Here are the most popular news articles, blog posts, and stories about language and translation for August 2021.
- Many news stories this month talked about the plight of Afghan interpreters. Here are articles on the subject from The Guardian, the BBC in the UK and USA, and Australia’s ABC
- Corinne McKay blogged about work/life balance (or “work/life clarity” as they call it on the Smart Habits for Translators podcast!)
- Should you ever do a free test translation for a potential client?
- Using the example of NY State Governor Andrew Cuomo’s resignation, Debbie Cameron wrote about how miscommunication is a weapon in the ongoing conflict between men who feel entitled to harass women, and women who challenge that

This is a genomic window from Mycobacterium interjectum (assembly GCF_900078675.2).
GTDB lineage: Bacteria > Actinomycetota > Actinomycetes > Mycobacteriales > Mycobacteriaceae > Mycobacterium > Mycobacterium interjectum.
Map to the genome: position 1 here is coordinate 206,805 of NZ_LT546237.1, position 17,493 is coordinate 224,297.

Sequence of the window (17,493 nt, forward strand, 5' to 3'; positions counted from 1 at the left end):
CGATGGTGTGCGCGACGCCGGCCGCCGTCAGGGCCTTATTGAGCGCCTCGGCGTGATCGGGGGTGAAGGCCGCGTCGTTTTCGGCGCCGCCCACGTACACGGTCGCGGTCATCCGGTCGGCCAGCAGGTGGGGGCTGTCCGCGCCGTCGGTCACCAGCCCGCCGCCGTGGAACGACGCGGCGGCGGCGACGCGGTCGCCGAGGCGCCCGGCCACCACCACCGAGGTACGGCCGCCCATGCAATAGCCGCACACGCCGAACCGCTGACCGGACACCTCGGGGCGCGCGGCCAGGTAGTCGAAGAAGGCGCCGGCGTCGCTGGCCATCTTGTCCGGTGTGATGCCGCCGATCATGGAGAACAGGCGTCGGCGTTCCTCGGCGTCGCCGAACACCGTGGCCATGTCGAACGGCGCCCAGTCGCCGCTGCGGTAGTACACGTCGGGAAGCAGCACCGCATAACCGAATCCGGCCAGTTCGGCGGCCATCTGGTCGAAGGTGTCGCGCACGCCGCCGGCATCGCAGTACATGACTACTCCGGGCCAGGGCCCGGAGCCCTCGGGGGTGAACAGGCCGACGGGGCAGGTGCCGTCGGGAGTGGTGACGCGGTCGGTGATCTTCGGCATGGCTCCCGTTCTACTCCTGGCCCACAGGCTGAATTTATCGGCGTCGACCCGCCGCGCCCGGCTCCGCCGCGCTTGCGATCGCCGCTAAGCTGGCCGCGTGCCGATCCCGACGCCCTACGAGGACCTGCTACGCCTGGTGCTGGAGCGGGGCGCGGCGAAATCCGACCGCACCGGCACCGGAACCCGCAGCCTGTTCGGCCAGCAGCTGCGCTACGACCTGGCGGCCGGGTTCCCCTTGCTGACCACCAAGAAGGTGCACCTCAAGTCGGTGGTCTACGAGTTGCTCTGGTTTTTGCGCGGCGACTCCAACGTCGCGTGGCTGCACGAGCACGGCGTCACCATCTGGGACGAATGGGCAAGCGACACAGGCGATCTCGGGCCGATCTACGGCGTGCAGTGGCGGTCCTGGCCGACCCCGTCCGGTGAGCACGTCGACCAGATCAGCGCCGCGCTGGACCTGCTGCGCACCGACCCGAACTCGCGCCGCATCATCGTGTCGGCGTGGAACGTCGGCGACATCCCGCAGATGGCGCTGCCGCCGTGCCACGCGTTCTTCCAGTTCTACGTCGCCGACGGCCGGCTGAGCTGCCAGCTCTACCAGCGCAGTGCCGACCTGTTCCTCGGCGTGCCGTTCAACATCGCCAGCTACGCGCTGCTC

- RuPaul’s Drag Race demands translation sensitive to global and local queer cultures
- Many words common to science have never been written in African languages. Now, researchers from across Africa are changing that
- Why is English spelling so weird and unpredictable? asks Arika Okrent in this essay
- The smiley face that isn’t: To Gen Z, emojis often have a quite different meaning than for older people. (See also Emojis aren’t debasing language – they’re enriching it)
- In France the passe sanitaire has been in the news a lot this month. The Academie Française has decided that the gender of passe is feminine, and reconfirmed that it should be written with an “e”. (Here are two articles in French about the word: Ça pass(e) ou ça casse and N’écrivez plus «pass sanitaire» mais…)
- Staying on the C-subject, what happens when we run out of Greek letters for variants?
- Last but not least, a must-read from colleague Nikki Graham, who tells how Twitter punished her for getting hacked. Don’t hesitate to share!
Elsewhere on the blog